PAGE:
Saunders' Family Tree
"Preserving Yesterday For Your Children's Future"

     Welcome to Saunders' Family Tree.  Saunders Family Tree represents the application of the latest restoration technology and professional presentation skills dedicated to the preservation of family heritage at the lowest possible price.
       Saunders' Family Tree began as a preservation effort to preserve the heritage of the Saunders family.  In 2006 and 2007 my parents Jim Bob and Rebecca (Polly) Saunders passed away.  While sorting out the possessions remaining in the family home my Brother, Sister, and myself discovered what most people find in like circumstances - boxes of old family photographs dating back into the 1860s, newspaper articles referencing family members, lineage charts for different branches of the family, a stack of Family Bibles from different branches with births, deaths, and marriages recorded inside, marriage licenses, death certificates, old wills from the Civil War era, Confederate money, land deeds, applications from great-great-great grandfathers for Revolutionary War pensions, Battle Reports from Civil War engagements in which my great-great grandfather commanded troops, and other family documentation too voluminous to list.
     The question of what to do with all this heirloom family material was immediate.  At first it seemed that we would just divide it all up between my brother, sister, and myself.  Had we done this, all of this valuable family information would have been relegated back to boxes in closets and would probably never see the light of day again until our deaths.  At that time all living memory of these items would have been lost.
     As I looked through this material I was overwhelmed by the emotion it provoked.  Suddenly it was unacceptable to me that all the memory of the family I had loved and who had shaped my life and the destiny of the family would be lost to future generations.  I realized I owed it to the beloved family members who preceded me to preserve their memory and contributions; and, I equally owed it to the future generations to see that they received the knowledge of who they really were and that they were able to fully participate in the rich heritage that was theirs.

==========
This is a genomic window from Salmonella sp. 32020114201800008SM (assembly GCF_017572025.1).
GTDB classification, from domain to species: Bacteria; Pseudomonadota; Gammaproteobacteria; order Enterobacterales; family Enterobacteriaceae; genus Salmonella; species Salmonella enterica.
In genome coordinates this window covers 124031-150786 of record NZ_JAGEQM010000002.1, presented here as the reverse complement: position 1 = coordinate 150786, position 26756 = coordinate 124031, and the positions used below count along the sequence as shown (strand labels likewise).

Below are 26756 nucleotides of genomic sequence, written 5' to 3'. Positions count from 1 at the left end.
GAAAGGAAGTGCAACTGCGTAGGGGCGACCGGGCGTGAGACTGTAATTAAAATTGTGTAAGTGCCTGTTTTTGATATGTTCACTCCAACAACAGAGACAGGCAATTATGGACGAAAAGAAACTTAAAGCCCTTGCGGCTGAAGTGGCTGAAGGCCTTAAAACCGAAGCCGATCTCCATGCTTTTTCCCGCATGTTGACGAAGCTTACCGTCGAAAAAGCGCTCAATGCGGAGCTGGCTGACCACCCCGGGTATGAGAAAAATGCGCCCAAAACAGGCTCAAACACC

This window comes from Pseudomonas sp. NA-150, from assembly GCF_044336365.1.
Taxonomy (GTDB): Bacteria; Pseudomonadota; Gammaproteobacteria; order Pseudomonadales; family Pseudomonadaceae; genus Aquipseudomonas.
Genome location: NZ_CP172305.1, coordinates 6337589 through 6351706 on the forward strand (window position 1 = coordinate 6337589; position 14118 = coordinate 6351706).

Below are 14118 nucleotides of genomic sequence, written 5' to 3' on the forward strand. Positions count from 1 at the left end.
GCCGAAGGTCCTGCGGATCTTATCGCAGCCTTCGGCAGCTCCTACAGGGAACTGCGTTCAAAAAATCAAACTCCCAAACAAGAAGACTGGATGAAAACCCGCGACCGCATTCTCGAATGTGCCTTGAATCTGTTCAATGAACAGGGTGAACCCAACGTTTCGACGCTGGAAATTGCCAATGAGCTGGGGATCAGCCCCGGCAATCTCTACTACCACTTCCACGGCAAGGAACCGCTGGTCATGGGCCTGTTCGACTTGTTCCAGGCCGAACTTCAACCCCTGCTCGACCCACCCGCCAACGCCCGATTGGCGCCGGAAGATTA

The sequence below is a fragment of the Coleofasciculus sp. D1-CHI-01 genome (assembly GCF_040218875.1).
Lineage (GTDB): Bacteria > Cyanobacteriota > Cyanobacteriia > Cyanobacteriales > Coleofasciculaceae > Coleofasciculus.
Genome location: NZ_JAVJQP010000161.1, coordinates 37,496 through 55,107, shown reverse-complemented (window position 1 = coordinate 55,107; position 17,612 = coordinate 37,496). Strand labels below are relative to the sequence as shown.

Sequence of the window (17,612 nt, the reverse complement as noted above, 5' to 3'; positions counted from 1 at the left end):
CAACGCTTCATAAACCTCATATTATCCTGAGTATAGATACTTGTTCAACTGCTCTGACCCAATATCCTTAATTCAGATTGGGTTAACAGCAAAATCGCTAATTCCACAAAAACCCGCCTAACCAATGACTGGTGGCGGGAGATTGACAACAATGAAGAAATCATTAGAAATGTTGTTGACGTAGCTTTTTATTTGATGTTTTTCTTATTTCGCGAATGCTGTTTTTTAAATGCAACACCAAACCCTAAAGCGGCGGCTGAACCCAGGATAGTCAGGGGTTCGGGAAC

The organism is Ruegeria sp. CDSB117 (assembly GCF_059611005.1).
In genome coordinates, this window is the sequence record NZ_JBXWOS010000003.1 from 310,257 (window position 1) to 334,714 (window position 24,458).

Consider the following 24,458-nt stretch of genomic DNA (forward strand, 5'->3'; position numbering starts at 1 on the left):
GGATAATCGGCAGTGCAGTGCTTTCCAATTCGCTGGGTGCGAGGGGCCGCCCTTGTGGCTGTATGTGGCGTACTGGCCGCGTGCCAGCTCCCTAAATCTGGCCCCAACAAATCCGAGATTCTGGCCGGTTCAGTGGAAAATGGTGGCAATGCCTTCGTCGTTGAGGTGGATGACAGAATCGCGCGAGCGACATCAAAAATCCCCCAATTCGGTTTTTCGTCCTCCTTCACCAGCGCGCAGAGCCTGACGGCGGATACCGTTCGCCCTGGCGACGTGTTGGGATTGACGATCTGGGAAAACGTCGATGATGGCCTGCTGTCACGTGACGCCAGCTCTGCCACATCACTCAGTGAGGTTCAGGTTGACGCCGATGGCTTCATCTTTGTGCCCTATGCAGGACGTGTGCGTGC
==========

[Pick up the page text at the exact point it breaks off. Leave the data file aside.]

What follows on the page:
The above realization produced the effort that is the "Saunders Family Tree" web site.  I believe that of all the things I have accomplished in life, this effort to connect past generations with future generations is my single greatest achievement for my family.  If you were to undertake this effort for your family you would feel the same.  I know this to be true because myself and my family are not unique.  If what I have said here touches a chord within you and you realize that you think and feel as I did, please read on for a full explanation of how you can accomplish the same for your family with the assistance of the "Saunders' Family Tree".

(1)    Get out all the boxes of your family photographs and papers and sort them into family branches.  Write on the back of the photographs who they are.  Put each branch into a separate large envelope.  If you elect to use Saunders' Family Tree I will provide you with these envelopes free.
(2)    I can come to your home with my computer equipment and copy your photographs and papers there.  Your family treasures will never leave your possession.
(3)    I will perform restoration efforts on all your photographs and papers to an agreed upon level. (This done on the copies made.)
(4)    All your papers and photographs will be put into digital format and put onto a CD that will function in your computer just as the  Saunders Family Tree web site performs.  I will also furnish multiple CDs for all your family members so everyone has everything.  Excellent hard copy photographs can also be made from the photo files on the CD.

     At this point I am sure you are wondering how much this would cost.  The answer is - not much.  I charge an hourly rate of $15 an hour.  This is very reasonable and is this reasonable because this is for me both a hobby and retirement business I'm not trying to make a lot of money by doing.  Making friends of customers and a little money is good enough for me.  However, the sense of satisfaction for yourself and the reward to future generations of your family are enormous.